1. Saturated Fats (Bad)
Where can saturated fats be found?
Found in meat (don’t worry, we’ll explain later), butter, cheese, eggs and coconut oils, there are several types of saturated fatty acids. These are the most difficult for your body to digest and result in the storing of fat in areas you don’t want it. Look out for palmitic acid, myrisitc acid and lauric acid on ingredients lists.
What do saturated fats do?
Saturated fats raise your low-density lipoprotein (LDL) cholesterol (the bad stuff), which is responsible for clogging artery walls, thus increasing your chance of heart disease or a stroke.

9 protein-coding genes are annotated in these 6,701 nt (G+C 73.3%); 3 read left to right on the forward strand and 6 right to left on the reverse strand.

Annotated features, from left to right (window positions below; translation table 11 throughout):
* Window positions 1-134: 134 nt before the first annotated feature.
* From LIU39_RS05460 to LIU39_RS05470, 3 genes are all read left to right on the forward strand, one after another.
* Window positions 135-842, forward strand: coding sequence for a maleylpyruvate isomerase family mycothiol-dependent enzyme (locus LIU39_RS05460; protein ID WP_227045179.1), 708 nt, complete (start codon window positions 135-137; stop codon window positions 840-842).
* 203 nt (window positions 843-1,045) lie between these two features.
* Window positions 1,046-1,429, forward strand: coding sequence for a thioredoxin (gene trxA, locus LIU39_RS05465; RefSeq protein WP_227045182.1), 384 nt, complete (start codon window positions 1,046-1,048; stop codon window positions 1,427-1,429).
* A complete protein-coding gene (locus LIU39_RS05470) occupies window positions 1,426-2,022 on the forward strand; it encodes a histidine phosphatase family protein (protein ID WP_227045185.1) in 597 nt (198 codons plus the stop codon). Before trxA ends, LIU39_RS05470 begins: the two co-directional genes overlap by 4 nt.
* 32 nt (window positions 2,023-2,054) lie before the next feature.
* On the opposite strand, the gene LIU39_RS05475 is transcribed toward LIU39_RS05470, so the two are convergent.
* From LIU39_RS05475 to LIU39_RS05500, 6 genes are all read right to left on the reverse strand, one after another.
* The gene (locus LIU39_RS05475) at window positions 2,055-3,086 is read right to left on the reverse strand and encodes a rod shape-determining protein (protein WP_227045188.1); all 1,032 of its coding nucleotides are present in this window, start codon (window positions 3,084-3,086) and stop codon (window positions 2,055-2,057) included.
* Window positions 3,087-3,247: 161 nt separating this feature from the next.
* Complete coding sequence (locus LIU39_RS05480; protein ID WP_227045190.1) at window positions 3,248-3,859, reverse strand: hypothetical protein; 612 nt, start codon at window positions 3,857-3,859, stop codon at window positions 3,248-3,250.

The one type of saturated fat you don’t need to avoid so much is stearic acid (found in lean red meat). This won’t raise your LDL levels, it’s actually proven to lower them, so rejoice, meat can remain on the menu.
How much saturated fat should you be eating?
Saturated fats need to be kept to a bare minimum – only 5% of your total calories per day is recommended.
Top tip: Daily recommended calorie intake is 2,500 kcal for men and 2,000 kcal for women.